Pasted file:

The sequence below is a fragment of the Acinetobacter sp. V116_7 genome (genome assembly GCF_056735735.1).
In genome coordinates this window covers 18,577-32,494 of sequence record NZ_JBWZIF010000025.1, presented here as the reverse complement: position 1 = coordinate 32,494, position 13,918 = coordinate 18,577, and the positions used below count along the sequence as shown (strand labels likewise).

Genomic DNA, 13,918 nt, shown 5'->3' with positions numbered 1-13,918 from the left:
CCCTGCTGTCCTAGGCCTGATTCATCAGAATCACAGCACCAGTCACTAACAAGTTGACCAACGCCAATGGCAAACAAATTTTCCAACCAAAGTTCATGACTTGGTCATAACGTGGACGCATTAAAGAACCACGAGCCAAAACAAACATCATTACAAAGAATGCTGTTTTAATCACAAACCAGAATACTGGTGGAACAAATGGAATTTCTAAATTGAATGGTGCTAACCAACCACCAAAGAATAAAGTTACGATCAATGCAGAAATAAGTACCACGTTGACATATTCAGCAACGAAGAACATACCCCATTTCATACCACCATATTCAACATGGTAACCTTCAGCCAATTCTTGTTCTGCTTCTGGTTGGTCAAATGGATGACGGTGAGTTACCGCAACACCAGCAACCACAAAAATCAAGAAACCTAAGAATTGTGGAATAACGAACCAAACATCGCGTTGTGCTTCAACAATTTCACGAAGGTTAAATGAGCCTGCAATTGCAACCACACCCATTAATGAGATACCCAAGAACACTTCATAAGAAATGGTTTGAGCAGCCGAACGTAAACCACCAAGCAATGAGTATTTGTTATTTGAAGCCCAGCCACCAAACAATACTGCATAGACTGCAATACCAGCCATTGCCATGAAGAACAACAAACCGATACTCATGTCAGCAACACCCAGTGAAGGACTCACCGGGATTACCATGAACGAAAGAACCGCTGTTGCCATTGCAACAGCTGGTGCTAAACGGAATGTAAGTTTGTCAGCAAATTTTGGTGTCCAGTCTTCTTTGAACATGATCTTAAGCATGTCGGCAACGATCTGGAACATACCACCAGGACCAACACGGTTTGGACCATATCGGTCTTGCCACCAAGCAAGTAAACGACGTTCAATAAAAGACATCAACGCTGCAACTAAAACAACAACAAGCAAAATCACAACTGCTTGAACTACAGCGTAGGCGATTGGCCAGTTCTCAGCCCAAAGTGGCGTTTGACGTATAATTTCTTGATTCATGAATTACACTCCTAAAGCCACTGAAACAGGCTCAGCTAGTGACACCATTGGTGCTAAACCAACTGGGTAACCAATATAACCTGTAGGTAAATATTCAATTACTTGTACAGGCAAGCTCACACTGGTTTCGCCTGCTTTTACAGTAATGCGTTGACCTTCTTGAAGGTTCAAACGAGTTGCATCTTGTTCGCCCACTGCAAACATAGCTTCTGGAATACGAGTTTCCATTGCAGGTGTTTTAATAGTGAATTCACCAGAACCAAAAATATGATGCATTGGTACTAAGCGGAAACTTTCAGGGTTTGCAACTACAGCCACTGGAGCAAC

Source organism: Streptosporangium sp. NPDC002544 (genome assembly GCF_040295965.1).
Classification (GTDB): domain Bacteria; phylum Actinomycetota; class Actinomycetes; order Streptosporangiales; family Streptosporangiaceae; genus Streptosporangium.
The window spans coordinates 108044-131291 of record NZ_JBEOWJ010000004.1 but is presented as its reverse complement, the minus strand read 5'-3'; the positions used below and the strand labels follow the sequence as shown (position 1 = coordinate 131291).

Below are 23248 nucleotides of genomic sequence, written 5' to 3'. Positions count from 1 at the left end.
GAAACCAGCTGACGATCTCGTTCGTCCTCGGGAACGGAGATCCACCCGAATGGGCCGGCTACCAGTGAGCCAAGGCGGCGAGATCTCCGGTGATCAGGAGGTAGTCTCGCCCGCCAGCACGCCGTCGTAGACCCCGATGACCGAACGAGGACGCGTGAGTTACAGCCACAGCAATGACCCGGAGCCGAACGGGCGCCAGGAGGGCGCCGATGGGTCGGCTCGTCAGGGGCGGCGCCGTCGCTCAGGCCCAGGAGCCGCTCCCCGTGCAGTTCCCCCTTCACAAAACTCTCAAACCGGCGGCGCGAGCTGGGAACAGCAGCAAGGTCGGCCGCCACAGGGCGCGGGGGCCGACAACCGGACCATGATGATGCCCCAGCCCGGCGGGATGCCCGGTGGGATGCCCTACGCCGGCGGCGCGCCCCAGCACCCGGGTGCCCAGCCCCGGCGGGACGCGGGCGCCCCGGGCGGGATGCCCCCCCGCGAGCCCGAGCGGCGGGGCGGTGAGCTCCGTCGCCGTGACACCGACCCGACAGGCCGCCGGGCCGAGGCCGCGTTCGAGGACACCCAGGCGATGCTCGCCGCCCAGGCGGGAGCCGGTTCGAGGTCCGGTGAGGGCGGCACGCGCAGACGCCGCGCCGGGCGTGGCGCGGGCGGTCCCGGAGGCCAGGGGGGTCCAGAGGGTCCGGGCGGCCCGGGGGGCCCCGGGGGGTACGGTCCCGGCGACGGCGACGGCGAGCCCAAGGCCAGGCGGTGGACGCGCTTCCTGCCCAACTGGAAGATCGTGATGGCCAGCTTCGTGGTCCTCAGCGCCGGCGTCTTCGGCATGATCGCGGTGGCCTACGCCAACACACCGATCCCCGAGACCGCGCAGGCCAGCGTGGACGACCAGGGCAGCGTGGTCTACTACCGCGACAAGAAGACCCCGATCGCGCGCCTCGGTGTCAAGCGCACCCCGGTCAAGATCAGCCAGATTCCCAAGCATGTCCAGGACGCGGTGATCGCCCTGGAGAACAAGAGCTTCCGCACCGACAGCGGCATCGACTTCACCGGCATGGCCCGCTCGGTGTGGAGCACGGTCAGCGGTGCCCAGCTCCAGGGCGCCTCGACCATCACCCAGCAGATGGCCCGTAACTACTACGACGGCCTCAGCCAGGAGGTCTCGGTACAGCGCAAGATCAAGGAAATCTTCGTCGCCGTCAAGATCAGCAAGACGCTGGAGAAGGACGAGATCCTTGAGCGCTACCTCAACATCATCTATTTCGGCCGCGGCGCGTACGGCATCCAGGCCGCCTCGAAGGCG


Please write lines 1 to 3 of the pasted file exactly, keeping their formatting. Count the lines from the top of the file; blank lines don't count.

The sequence below is a fragment of the Acinetobacter sp. V116_7 genome (genome assembly GCF_056735735.1).
In genome coordinates this window covers 18,577-32,494 of sequence record NZ_JBWZIF010000025.1, presented here as the reverse complement: position 1 = coordinate 32,494, position 13,918 = coordinate 18,577, and the positions used below count along the sequence as shown (strand labels likewise).

Genomic DNA, 13,918 nt, shown 5'->3' with positions numbered 1-13,918 from the left: